How big will the 3G phone protection market be?
You see what people do with 3G devices...They do stock quotes, e-mail, whatever. And they will be hit by PC viruses.
It will be enormous. I've seen the projections of the growth of 3G phones over the next few years, and even if those projections are only half right, this will be an enormous market. Just start by considering the fact that NTT DoCoMo has 39 million users in Japan today. And that's just a small fraction. We are seeing great interest from other 3G phone companies and service providers.
You are also working on protecting voice over IP?
Yes we are. And that's an enormous area. On my flight here from New York, I was reading a New York Times article, which reported that a lot of companies are experiencing disruptions for VoIP infrastructure because of viruses and attacks. So we are starting to see that that's the next big area for attack.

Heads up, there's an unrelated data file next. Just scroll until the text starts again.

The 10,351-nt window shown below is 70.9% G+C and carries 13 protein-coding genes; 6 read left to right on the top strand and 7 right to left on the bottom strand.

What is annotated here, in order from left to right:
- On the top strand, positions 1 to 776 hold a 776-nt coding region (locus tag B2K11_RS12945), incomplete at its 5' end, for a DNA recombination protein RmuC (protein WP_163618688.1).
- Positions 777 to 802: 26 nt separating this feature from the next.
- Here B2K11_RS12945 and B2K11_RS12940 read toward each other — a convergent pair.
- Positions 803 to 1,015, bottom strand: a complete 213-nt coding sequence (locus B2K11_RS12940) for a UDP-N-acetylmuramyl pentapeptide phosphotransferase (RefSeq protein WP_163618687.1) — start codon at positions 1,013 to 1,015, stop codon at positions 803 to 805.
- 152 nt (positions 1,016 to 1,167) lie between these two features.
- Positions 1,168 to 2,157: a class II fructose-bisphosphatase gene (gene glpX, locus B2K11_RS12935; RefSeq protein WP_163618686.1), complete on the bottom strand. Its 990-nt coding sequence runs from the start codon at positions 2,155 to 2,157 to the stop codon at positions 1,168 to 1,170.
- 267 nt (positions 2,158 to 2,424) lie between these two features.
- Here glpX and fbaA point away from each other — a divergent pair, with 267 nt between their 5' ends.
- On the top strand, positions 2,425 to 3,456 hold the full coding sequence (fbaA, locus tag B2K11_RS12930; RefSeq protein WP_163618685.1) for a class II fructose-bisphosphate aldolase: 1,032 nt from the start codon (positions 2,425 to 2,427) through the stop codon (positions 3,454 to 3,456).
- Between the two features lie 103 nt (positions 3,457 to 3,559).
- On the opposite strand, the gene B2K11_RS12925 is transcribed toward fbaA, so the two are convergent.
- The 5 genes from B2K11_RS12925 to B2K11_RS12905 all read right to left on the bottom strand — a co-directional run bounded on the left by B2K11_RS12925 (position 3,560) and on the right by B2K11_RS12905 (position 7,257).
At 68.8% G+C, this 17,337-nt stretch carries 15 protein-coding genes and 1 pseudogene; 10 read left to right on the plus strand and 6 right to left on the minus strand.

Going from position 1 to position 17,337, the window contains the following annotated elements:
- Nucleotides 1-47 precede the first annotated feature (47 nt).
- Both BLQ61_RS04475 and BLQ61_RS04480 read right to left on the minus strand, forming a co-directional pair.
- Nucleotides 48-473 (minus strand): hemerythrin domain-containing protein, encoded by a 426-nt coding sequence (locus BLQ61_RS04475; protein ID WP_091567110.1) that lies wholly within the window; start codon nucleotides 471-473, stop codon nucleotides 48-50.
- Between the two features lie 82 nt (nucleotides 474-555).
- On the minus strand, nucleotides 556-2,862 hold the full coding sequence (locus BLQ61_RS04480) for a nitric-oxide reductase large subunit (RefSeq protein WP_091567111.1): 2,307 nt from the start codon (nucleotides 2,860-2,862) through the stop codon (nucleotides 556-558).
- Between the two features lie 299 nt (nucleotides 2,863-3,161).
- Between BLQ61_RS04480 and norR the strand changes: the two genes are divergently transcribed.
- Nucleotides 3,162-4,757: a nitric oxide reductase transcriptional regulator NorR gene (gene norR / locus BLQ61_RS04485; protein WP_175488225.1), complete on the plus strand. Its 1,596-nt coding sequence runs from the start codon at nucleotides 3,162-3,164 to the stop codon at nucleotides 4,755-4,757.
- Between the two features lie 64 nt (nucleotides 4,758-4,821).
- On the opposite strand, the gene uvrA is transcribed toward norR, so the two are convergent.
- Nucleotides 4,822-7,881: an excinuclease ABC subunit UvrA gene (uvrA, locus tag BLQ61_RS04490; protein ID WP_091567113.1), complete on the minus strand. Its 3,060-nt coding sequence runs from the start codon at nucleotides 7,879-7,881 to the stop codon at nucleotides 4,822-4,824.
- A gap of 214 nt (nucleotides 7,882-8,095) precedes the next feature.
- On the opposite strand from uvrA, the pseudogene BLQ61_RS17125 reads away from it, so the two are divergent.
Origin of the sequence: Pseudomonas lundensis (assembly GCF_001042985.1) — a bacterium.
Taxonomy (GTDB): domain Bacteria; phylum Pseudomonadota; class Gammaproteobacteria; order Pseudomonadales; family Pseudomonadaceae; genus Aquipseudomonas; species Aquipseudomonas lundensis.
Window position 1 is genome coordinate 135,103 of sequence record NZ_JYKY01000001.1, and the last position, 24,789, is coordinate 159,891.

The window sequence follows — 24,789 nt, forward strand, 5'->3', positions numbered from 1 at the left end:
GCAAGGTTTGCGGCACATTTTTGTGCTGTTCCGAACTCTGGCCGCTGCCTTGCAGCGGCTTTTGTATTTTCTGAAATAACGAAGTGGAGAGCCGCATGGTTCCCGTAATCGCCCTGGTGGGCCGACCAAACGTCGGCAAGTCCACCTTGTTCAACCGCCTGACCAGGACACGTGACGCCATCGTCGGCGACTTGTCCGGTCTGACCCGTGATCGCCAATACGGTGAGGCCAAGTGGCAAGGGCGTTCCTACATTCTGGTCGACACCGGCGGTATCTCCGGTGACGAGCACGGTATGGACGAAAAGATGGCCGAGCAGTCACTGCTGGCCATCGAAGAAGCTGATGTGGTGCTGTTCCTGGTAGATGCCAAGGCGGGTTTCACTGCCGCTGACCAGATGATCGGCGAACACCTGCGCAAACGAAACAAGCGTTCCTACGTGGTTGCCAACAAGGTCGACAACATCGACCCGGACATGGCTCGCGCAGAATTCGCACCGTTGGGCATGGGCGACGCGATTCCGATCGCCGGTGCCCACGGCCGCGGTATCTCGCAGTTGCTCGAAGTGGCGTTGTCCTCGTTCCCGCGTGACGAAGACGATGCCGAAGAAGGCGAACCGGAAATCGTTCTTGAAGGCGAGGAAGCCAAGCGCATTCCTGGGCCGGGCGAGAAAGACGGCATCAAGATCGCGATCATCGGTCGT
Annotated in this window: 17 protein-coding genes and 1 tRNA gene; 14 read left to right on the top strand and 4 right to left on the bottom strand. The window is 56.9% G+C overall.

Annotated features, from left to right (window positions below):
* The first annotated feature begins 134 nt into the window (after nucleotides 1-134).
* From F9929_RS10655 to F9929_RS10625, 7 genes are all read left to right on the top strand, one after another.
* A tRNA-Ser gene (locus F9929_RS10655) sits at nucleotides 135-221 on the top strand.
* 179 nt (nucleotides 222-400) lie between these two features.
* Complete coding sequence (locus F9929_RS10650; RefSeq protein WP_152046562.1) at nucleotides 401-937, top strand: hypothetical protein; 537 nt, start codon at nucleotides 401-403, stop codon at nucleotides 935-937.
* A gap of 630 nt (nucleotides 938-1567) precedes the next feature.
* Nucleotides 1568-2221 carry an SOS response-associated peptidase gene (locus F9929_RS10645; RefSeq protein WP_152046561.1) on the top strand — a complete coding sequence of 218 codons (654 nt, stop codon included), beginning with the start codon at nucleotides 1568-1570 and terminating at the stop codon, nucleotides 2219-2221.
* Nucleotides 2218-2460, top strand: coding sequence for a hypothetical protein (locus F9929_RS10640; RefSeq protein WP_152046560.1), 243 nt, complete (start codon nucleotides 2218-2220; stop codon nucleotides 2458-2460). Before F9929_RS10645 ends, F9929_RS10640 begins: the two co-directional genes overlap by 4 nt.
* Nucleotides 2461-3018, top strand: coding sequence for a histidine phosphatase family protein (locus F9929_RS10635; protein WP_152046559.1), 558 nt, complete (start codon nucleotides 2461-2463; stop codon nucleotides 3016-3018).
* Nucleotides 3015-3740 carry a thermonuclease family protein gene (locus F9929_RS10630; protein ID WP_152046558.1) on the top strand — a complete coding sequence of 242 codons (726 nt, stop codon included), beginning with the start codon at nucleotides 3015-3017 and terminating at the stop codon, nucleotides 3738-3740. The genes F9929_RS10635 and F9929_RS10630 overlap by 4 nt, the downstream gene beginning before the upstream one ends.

Is that surprising for you?
No. Again, it's Internet-enabled phones, so why wouldn't the same attacks affect the VoIP environment?
How has McAfee done in Asia?
Asia-Pacific is one of our fastest growing areas. We grew over 50 percent in McAfee in the second quarter in Asia-Pacific, compared to 22 percent worldwide in the same quarter. We don't give out growth for specific regions but we think Asia Pacific can grow faster than our overall business over the remainder of the year. Asia Pacific has been a key early adopter of our new technologies, and our new blocking appliances like IntruShield.